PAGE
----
Council asked how long the radios would be serviceable for.

“On average, they are expected to last 10 plus years. The longer we can get out of them, the better. I believe the first few years, I don’t think they’ll be much for cost on repair or maintenance on them,” replied Cote.

With the upgrade being a big-budget expense for the town, council asked how crucial it was to move towards AFRRCS and if it was possible to split the cost over several years.

“This is a system being proposed to be put into place for the first responders and to enhance the safety of the first responders. They actually find themselves in the scenario of deadlines, which is a significant challenge of communicating with one another,” explained Crofts.

“What is being proposed is for them and not necessarily administration per se. This was something expressed to us by the first responders that they felt was important to them.”

With the province putting the system into place, council asked if there were any grants or financial support to purchase the radios.

“I would say the province’s perspective is likely that they invested in the core infrastructure of the network. So they have put a significant amount of money into the core infrastructure. So, the radios is what we would be responsible for,” stated Crofts. “I see it as something that is quickly becoming a core requirement to provide emergency services.”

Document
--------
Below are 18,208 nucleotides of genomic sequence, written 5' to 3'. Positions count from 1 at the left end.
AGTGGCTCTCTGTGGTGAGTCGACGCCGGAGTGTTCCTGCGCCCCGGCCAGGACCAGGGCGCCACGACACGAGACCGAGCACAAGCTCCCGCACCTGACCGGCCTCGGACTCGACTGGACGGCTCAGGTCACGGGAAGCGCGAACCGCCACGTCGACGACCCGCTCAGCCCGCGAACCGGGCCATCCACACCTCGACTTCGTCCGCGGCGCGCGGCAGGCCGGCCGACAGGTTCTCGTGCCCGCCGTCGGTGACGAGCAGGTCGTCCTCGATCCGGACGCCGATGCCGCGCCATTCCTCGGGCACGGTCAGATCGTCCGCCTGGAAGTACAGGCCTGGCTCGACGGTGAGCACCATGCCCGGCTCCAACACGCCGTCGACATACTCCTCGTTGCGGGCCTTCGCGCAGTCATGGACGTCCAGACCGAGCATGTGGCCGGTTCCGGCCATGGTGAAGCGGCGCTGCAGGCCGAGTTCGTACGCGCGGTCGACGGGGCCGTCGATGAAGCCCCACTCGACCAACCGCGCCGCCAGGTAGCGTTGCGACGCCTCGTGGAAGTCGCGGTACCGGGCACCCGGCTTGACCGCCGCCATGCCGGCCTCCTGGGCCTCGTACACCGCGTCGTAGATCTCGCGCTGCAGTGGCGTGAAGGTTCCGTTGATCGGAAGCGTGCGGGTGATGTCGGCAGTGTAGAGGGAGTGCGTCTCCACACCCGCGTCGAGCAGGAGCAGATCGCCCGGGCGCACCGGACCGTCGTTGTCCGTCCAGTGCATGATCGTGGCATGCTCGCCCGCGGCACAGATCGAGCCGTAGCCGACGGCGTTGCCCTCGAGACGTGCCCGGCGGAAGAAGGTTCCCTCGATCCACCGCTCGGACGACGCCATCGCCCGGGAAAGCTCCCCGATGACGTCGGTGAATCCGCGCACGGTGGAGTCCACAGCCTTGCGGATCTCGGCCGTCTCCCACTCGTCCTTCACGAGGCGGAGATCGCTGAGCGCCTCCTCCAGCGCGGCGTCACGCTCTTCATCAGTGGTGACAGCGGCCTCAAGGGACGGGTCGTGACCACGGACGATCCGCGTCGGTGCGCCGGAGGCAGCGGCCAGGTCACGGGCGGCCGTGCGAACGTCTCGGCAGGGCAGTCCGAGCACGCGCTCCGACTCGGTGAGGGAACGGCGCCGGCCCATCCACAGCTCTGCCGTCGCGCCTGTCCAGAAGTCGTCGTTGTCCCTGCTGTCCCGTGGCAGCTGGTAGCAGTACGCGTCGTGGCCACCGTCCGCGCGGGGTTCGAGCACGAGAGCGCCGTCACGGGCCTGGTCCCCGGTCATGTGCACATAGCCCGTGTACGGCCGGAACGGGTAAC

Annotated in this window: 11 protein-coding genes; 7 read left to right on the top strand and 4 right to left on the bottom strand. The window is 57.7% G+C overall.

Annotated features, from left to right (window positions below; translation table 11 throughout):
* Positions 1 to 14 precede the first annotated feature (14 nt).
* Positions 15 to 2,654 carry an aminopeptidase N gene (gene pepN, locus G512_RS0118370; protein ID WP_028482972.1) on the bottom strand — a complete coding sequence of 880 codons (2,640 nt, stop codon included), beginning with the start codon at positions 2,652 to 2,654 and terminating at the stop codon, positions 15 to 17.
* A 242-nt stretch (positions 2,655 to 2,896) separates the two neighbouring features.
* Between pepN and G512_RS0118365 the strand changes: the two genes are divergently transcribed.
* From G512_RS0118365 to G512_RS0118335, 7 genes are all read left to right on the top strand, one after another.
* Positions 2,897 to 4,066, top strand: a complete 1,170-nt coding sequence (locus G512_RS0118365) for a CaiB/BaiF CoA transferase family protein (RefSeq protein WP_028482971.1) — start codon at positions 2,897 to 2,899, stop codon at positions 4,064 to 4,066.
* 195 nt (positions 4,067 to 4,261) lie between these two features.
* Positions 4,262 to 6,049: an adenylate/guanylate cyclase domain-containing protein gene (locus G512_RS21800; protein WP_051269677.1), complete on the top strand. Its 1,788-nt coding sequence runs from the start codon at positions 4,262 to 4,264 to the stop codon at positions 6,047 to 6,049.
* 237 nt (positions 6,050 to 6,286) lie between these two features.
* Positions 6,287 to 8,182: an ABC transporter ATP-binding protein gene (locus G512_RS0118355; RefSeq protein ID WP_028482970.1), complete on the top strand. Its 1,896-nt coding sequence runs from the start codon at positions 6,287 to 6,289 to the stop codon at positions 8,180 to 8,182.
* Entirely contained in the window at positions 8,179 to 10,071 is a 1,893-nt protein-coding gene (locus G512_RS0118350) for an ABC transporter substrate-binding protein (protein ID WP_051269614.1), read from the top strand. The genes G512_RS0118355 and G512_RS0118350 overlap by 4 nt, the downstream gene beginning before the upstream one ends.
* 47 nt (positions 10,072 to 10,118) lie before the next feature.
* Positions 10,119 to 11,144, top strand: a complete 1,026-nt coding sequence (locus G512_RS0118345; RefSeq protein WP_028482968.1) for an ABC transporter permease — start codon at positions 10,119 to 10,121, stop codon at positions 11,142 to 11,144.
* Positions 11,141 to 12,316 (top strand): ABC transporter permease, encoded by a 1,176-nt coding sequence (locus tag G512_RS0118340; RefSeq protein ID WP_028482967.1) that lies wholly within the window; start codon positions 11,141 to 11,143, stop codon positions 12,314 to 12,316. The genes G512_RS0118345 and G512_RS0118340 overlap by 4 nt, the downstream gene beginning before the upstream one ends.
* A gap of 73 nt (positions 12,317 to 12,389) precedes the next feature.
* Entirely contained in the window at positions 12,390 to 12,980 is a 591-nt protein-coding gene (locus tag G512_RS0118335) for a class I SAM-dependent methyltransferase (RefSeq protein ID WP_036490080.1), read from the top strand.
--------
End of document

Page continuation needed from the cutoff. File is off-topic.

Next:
Cote also explained the current state of their radio system. While it was the cream of the crop when it debuted, times have changed and the years have left the radios behind.

“What we’re finding is our radio system is getting a little older and a little dated. It was a phenomenal system back in its day when it was created, but as time has moved on, it is getting dated and causing some outage problems. It’s creating some gaps in service and coverage,” said Cote.

In previous tests and trials with the AFRRCS system, the M.D. fire departments were happy with how the radios performed across the municipality.

“Our coverage seems to be quite a bit better, with much clearer capabilities, and intractability with other stakeholders like police, fire, and EMS. It really does lend a hand to first responder safety and that we have good radio coverage that doesn’t break down when we need it the most,” continued Cote.

With a potential hefty cost coming in 2022, council also inquired about any other major capital projects that may come down. They expressed their concern around having a hefty amount brought forward in the near future to go along with the AFRRCS upgrade.

“At the end of the day, it’s a collaborative venture moving forward. It’s not something we want to push on people and have you guys looking that way,” said Cote. “We want to work with you as absolute best we can and be able to move this project forward. We feel it is of utmost importance by jumping in on a council meeting to discuss it with you and answer any questions. We would try our best to not to put you guys over the next three, four, five years into another major project like this one is going to.”

Council explained to the delegation this request would be a part of their coming budget deliberations.